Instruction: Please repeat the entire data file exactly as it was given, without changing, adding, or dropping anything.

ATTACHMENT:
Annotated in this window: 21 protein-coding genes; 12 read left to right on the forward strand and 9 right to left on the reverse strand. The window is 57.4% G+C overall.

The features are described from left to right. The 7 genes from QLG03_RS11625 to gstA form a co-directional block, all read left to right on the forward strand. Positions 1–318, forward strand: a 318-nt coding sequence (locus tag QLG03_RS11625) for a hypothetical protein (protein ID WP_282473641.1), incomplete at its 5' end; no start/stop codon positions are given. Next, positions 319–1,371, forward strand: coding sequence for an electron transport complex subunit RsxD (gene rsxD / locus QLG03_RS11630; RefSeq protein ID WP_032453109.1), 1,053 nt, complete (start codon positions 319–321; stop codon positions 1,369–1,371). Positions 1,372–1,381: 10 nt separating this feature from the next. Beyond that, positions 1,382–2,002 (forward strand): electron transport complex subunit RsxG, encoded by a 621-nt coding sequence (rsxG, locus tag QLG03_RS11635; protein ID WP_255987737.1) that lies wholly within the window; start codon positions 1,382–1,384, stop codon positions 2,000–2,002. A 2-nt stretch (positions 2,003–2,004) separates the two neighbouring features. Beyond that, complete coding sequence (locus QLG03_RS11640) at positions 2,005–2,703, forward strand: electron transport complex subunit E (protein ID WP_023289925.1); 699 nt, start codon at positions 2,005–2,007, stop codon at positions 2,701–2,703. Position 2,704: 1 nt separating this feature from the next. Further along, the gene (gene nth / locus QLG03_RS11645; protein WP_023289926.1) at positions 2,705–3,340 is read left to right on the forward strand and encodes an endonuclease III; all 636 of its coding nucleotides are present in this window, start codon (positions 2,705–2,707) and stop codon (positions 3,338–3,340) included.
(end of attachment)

Annotated in this window: 21 protein-coding genes; 12 read left to right on the forward strand and 9 right to left on the reverse strand. The window is 57.4% G+C overall.

The features are described from left to right. The 7 genes from QLG03_RS11625 to gstA form a co-directional block, all read left to right on the forward strand. Positions 1–318, forward strand: a 318-nt coding sequence (locus tag QLG03_RS11625) for a hypothetical protein (protein ID WP_282473641.1), incomplete at its 5' end; no start/stop codon positions are given. Next, positions 319–1,371, forward strand: coding sequence for an electron transport complex subunit RsxD (gene rsxD / locus QLG03_RS11630; RefSeq protein ID WP_032453109.1), 1,053 nt, complete (start codon positions 319–321; stop codon positions 1,369–1,371). Positions 1,372–1,381: 10 nt separating this feature from the next. Beyond that, positions 1,382–2,002 (forward strand): electron transport complex subunit RsxG, encoded by a 621-nt coding sequence (rsxG, locus tag QLG03_RS11635; protein ID WP_255987737.1) that lies wholly within the window; start codon positions 1,382–1,384, stop codon positions 2,000–2,002. A 2-nt stretch (positions 2,003–2,004) separates the two neighbouring features. Beyond that, complete coding sequence (locus QLG03_RS11640) at positions 2,005–2,703, forward strand: electron transport complex subunit E (protein ID WP_023289925.1); 699 nt, start codon at positions 2,005–2,007, stop codon at positions 2,701–2,703. Position 2,704: 1 nt separating this feature from the next. Further along, the gene (gene nth / locus QLG03_RS11645; protein WP_023289926.1) at positions 2,705–3,340 is read left to right on the forward strand and encodes an endonuclease III; all 636 of its coding nucleotides are present in this window, start codon (positions 2,705–2,707) and stop codon (positions 3,338–3,340) included.